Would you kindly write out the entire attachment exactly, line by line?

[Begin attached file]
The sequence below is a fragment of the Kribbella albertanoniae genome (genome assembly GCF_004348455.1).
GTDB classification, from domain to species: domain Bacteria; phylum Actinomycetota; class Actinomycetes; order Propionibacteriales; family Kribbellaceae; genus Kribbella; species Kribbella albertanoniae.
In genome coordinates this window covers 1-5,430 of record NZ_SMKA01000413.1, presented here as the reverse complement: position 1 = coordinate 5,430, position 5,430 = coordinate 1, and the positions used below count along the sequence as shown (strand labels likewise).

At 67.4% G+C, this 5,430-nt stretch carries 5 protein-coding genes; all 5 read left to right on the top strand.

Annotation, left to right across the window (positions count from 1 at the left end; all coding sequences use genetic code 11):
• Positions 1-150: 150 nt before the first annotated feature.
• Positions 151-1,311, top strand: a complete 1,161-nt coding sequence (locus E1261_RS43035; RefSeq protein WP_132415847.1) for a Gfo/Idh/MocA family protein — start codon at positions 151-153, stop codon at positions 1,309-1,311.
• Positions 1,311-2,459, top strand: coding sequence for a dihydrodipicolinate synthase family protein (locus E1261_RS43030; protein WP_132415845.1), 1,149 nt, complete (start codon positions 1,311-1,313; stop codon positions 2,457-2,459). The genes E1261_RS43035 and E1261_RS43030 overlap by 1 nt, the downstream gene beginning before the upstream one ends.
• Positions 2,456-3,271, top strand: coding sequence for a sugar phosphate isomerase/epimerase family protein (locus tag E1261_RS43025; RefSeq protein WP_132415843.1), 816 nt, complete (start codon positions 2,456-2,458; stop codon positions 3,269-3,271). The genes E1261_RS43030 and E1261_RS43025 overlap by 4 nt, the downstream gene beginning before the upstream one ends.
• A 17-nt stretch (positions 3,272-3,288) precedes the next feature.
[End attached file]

The sequence below is a fragment of the Kribbella albertanoniae genome (genome assembly GCF_004348455.1).
GTDB classification, from domain to species: domain Bacteria; phylum Actinomycetota; class Actinomycetes; order Propionibacteriales; family Kribbellaceae; genus Kribbella; species Kribbella albertanoniae.
In genome coordinates this window covers 1-5,430 of record NZ_SMKA01000413.1, presented here as the reverse complement: position 1 = coordinate 5,430, position 5,430 = coordinate 1, and the positions used below count along the sequence as shown (strand labels likewise).

At 67.4% G+C, this 5,430-nt stretch carries 5 protein-coding genes; all 5 read left to right on the top strand.

Annotation, left to right across the window (positions count from 1 at the left end; all coding sequences use genetic code 11):
• Positions 1-150: 150 nt before the first annotated feature.
• Positions 151-1,311, top strand: a complete 1,161-nt coding sequence (locus E1261_RS43035; RefSeq protein WP_132415847.1) for a Gfo/Idh/MocA family protein — start codon at positions 151-153, stop codon at positions 1,309-1,311.
• Positions 1,311-2,459, top strand: coding sequence for a dihydrodipicolinate synthase family protein (locus E1261_RS43030; protein WP_132415845.1), 1,149 nt, complete (start codon positions 1,311-1,313; stop codon positions 2,457-2,459). The genes E1261_RS43035 and E1261_RS43030 overlap by 1 nt, the downstream gene beginning before the upstream one ends.
• Positions 2,456-3,271, top strand: coding sequence for a sugar phosphate isomerase/epimerase family protein (locus tag E1261_RS43025; RefSeq protein WP_132415843.1), 816 nt, complete (start codon positions 2,456-2,458; stop codon positions 3,269-3,271). The genes E1261_RS43030 and E1261_RS43025 overlap by 4 nt, the downstream gene beginning before the upstream one ends.
• A 17-nt stretch (positions 3,272-3,288) precedes the next feature.